COCKTAILS date back to the 1800s, serving to inject fun into many a night out through the years and it seems that in lockdown, with social lives on hold, many of us became amateur at-home mixologists in a pandemic trend data shows is enduring.


It’s not quite the same?

Restricted to our homes, with bars and restaurants closed, it certainly wasn’t the same, but for those who enjoy a tipple from time-to-time, making cocktails at home was one way of trying to shake things up.


They date to the 1800s?

Cocktails are initially said to have been inspired by British punches, which contained spirits, spices and fruit juices in big bowls, but it is widely accepted that the first official cocktail was the ‘Sazerac’, a blend of whisky, absinthe, bitters and sugar, created in New Orleans in the mid-1800s that remains a favourite today.


It helped it get its name?

So the saying goes as Sazerac was served by its creator, apothecary owner Antoine Peychaud, in an egg cup - a coquetier - which is said to have led to the term ‘cocktail’. The name of the drink comes from Peychaud’s favorite French brandy, Sazerac-de-Forge et fils, although it was later substituted for whisky. 



Spirits giant Diageo - the world’s biggest distiller of Scotch - has revealed its annual operating profit increased by 18 per cent, to nearly £4.4bn, in the year to June, and pointed to cocktails as a key reason. Ewan Andrew, global supply chain and procurement president, said: "We know that people during the pandemic, in particular, discovered their inner mixologist. They were getting used to drinking spirits at home and as the on-licensed premises - the bars, restaurants, the festivals - have come back, some of those trends have stuck and we continue to see it.”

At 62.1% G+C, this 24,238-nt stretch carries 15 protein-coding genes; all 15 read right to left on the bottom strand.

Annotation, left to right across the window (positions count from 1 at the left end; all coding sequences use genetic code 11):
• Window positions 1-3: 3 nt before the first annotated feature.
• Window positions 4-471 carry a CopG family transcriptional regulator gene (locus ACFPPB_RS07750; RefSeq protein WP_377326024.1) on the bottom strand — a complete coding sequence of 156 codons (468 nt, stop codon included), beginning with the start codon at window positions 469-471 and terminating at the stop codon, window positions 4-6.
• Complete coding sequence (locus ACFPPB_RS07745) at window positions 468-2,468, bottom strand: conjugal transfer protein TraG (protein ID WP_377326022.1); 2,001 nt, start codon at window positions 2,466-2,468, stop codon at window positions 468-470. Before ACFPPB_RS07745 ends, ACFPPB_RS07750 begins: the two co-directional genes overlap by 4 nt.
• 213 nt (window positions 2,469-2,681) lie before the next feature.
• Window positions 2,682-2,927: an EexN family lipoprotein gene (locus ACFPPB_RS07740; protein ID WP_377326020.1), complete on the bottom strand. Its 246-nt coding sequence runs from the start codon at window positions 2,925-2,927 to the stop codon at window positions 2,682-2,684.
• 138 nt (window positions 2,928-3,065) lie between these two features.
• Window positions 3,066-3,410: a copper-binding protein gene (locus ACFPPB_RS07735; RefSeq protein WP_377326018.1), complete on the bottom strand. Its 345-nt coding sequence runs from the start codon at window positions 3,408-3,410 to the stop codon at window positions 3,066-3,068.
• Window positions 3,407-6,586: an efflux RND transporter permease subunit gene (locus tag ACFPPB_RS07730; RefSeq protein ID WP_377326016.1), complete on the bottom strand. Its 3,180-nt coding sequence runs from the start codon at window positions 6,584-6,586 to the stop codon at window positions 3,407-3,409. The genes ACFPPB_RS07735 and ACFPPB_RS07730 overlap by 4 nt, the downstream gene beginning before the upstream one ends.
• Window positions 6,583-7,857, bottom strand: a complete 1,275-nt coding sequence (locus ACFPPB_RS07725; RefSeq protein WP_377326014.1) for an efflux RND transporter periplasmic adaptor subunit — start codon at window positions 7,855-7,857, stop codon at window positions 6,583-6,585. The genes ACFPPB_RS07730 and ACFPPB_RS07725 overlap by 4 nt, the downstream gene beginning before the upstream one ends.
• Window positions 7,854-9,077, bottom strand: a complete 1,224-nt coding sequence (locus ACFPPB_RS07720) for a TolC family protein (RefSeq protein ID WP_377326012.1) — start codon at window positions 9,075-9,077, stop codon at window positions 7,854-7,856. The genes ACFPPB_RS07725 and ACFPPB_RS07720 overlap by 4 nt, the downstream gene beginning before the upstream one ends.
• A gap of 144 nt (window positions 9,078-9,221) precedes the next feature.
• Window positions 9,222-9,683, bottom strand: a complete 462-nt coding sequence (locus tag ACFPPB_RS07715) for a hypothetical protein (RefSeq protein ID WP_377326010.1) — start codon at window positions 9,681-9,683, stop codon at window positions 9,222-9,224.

For those of us not quite shaking it up?

Not everyone is up to the standard of even Tom Cruise in 1988’s Cocktail it has to be said, and the number of bars and establishments running cocktail classes to offer insight into the art of mixology has also risen.



For those not quite making it in the mixing department, a jump in the sale of pre-mixed and ready-to-drink cocktails has also been recorded. In the US, for example, pre-mixed cocktails were the fastest growing spirit sale last year, with 42% year-on-year growth to $1.6 bn, according to the Distilled Spirits Council of the US.


At home?

Drinks group AG Barr - which makes Irn-Bru, cocktail brand Funkin and Rubicon - earlier this year said its data showed Brits were enjoying cocktails in record numbers at home, as well as in bars. The Scots firm said 7.4 million people were indulging in cocktails when they went to a bar, club or restaurant, up 13% compared to before the pandemic. The company also the sale of cocktails for home consumption had increased 44% year-on-year to hit £92m, with best-sellers including mojitos, Long Island iced teas and daiquiris.


In Scotland?

Favourite concoctions include Rob Roys and Flying Scotsman cocktails, with the latter named after the iconic train that it was served upon on its route between London and Edinburgh.